It was 1775 and Paul Revere rode his horse yelling “The British are coming!” In the 1960’s another Paul Revere noticed that the British Invasion was starting all over again. He rode the charts and was successful while many bands collapsed during the invasion.
The band was discovered by jock Roger Hart of Portland’s KISN. In 1962 they had just experienced breakout success thanks to their regional hit “Louie Louie”. We flew them in to Vancouver to entertain at the annual C-FUN Night at Kitsilano Showboat, an outdoor theatre that has showcased local and international talent for over eighty years. That night the streets were so choked with traffic we had to bring the band onto the beach by barge. Paul never forgot that incident.
Paul Revere & The Raiders were the first rock group signed to Columbia Records. Their first national hit was “Steppin’ Out” in September 1965. Lead singer Mark Lindsay and the Raiders brought about some of America’s hardest Rock to be heard in a decade.The visual effect of the group was enhanced by their American revolutionary war uniforms. TV exposure was helpful in pushing their image across to the young. Dick Clark‘s TV show “Where The Action Is!” gave them the added advantage. For the next six years they forged ahead with some very strong material: “Kicks”, “Hungry”, “Good Thing”, Him or Me – What’s It Gonna Be?” and their biggest hit, their cover of John D. Loudermilk’s “Indian Reservation”, in 1971.
In August 1986, Paul Revere & The Raiders appeared at the Legends of Rock’n’Roll show at EXPO 86 in Vancouver with fellow Northwest music favourites The Ventures and Merrilee Rush. That’s where we sat down to record this interview.
Ace photographer Steven Pesant captured Paul performing in this outstanding image. Thanks, Steve!
I also saw Paul in 2010, when I took a busload of listeners to Dick Clark’s American Bandstand Theater in Branson, Missouri. Ever gracious, Paul invited the whole group backstage for autographs and photos. Paul’s last appearance in Vancouver was in March 2013 at the Red Robinson Show Theatre, where he signed the celebrity wall downstairs. He had previously appeared with Bill Medley of the Righteous Brothers during the theatre’s grand opening in 2008.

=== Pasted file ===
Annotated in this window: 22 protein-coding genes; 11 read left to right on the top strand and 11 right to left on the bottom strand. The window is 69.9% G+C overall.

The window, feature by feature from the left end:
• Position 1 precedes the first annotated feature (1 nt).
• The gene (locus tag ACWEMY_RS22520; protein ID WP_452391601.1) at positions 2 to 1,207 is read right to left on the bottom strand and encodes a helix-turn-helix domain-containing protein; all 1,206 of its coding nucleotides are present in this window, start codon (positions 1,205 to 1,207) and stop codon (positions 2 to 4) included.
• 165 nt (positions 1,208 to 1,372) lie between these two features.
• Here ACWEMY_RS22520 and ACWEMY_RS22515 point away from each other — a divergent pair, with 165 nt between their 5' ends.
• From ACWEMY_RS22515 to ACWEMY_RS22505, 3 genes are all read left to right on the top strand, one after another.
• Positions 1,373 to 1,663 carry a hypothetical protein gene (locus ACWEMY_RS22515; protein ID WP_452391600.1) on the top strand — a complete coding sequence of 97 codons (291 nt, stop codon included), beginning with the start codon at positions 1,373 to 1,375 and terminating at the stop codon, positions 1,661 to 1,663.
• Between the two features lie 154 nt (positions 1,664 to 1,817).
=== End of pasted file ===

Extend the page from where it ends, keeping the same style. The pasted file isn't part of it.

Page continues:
My last encounter with Paul came during a 2013 trip on the Where the Action Is! Rock & Roll Cruise, a Caribbean travel excursion organized by Concerts At Sea. He performed well but struggled noticeably here and there; his manager later disclosed to me the sad news that he had brain cancer. Paul was an unforgettable character, always having fun onstage and off. He died October 15, 2014 at his home in Idaho.
One glaring omission in this story: Paul Revere & The Raiders have yet to be inducted into the Rock & Roll Hall of Fame despite scoring seven chart hits between 1965 and 1967. Paul Revere & The Raiders sold nearly 50 million records over the course of their career. They had 15 consecutive hit singles, 6 of which were top 10, four The Recording Industry Association of America (RIAA) certified gold albums, one gold single (“Let Me”) and one platinum single (“Indian Reservation”).
Paul Revere & The Raiders appeared on over 500 episodes of ABC‘s Where the Action Is. They hosted It’s Happening, Happening ’68 and Happening 69, also on ABC. They appeared on many other TV shows including Ed Sullivan, The Smothers Brothers, Hollywood Palace, and as themselves in a Batman episode “Hizzonner the Penguin”, making Paul Revere & The Raiders the most televised musical group in the world. Three Raiders songs were included in Quentin Tarantino Director‘s blockbuster movie, Once Upon a Time in Hollywood.
According to the RRHF, “Artists become eligible for induction 25 years after the release of their first record. Criteria include the influence and significance of the artists’ contributions to the development and perpetuation of rock and roll.”